In John 8:31-32, Jesus says that everyone wants to be set free from the power of sin but no one can be set free without being a disciple of Jesus. How can we be Jesus’ disciples? By abiding in His Word! Discipleship is ultimately about continuing in Jesus’ Word. In John 14:15, Jesus says plainly that if you love Him, you will obey His commandments. In verses 21-24, He goes on to say that intimacy with God comes from obedience. The form that love for God takes in our lives must be obedience to the commands of God.
In John 1:1-3, the apostle writes that the way you have fellowship with God is by the teaching of the apostles (which has been conveyed to us in the New Testament).
In Colossians 1:27-29, Paul says “we preach Christ,” as if Christ Himself is reaching out personally through the teaching. Notice also that Paul confronts as he teaches, because he wants to present his hearers to God as complete and mature. How do we mature our hearers? By preaching Christ and by teaching and admonishing everyone.
In Colossians 2:6 and following, Paul says that as you received Christ, continue to grow in Him. We received Christ by grace through faith that comes from hearing the word of God, and so we grow in it just as we were taught!
There is no need for a “new word”! What we have is all we need!
What is the scope of Scripture, according to Scripture?
It describes itself as:
- God-breathed (II Timothy 3:16), by the Holy Spirit
- Spirit and Life (John 6:63)
- Living and active (Hebrews 4:12), which means it’s blasphemous to say the Bible is a dead book
- Firmly fixed in heaven (Psalm 119:89)
- Truth (John 17:17)
- Righteous forever (Ps 119:44)
Whom does Scripture address?
- Men and women
- Husbands and wives
- Singles, divorced, and widows
- Slaves and masters
- Pastors and churchgoers
- Many others
Which means that any reader fits in at least one of those categories.
What does the Bible say it does?
- Leads me to saving faith in Christ (John 20:31)
- Gives life (Psalm 119:50)
- Gives light (Psalm 119:30)
- Actively works in the lives of believers (I Thessalonians 2:13)
- Reveals the path before us (Psalm 119:105)
- Gives us council (Psalm 119:24)
- Warns and rewards (Psalm 19:11)
- Builds us up
- Makes us holy
- is the Joy of our hearts
- Gives understanding
- Keeps us pure
- Teaches us what and how to think, shows us where we’re wrong, puts us back together, and trains us (II Timothy 3:16-17)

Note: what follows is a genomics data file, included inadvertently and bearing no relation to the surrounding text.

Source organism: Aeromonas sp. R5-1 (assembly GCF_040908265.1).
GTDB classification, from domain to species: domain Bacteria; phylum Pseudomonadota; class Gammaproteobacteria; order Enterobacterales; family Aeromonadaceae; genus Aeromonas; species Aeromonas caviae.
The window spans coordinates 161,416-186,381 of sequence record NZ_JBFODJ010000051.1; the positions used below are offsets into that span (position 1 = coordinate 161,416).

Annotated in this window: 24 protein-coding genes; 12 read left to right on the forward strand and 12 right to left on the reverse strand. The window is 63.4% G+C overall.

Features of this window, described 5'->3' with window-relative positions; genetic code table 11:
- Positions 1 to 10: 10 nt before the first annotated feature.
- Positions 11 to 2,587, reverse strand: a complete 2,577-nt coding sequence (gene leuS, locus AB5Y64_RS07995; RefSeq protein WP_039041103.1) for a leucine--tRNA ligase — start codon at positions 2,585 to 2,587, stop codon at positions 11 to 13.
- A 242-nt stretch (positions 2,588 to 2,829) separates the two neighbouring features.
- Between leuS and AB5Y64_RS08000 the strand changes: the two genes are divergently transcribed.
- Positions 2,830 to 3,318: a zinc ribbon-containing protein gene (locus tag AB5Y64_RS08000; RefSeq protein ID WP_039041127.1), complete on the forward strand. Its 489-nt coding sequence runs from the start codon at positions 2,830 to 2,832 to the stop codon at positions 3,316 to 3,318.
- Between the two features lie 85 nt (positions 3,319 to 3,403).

What does the Bible talk about?
I can’t tell you, because at this point, my hand cramped up so bad I had to stop for two minutes.
How do the Saints of God regard Scripture? They delight in it, love it, treasure it, meditate on it, and tremble before it.
No exemplary saint of God in Scripture is shown to be dissatisfied with Scripture and seeking after “more.”
And if that weren’t enough, Jesus Christ, the Son of God, treated Scripture with the utmost reverence, and we should do no less.
Everything I need, the Bible says it does.
If God is my greatest good, Scripture provides everything I need to know God, love Him, and live for Him.
If the Word of God is not enough for you, Phillips concluded, then the solution for you is not to look for a new or additional word—it is to repent and believe that Scripture is what it says it is: fully sufficient for godly life.
And I say amen and amen.
3 thoughts on “Sufficient Fire Fallout: Session #5, “This Word and No Other–Tell Me How” by Dan Phillips”
I was marveling and thinking, “Hokey smokes, dude — you are a PRODIGIOUS note-taker!” when I got to this: “I can’t tell you, because at this point, my hand cramped up so bad I had to stop for two minutes.” I’m not surprised!
I did not slow down. It’s amazing you got what you did. Well-done, and thanks!
My notebook literally says at that point, “I’m tapping out right here, he’s just not stopping.”
What has Dan done with the Holy Spirit? Inspired scripture, yes, but surely more than that? Surely in some sense God can be experienced in this life, we can ‘know the Lord’ and not just ‘know about him’ as new covenant believers; he is a Person rather than a doctrine. Doesn’t fellowship with God include him doing things in our lives?
In no sense do I disagree with Dan over scriptural truth being taught – it’s vital and there is no substitute. But there is “more” to the Christian life than that! It’s not what Dan says, it’s what he misses out.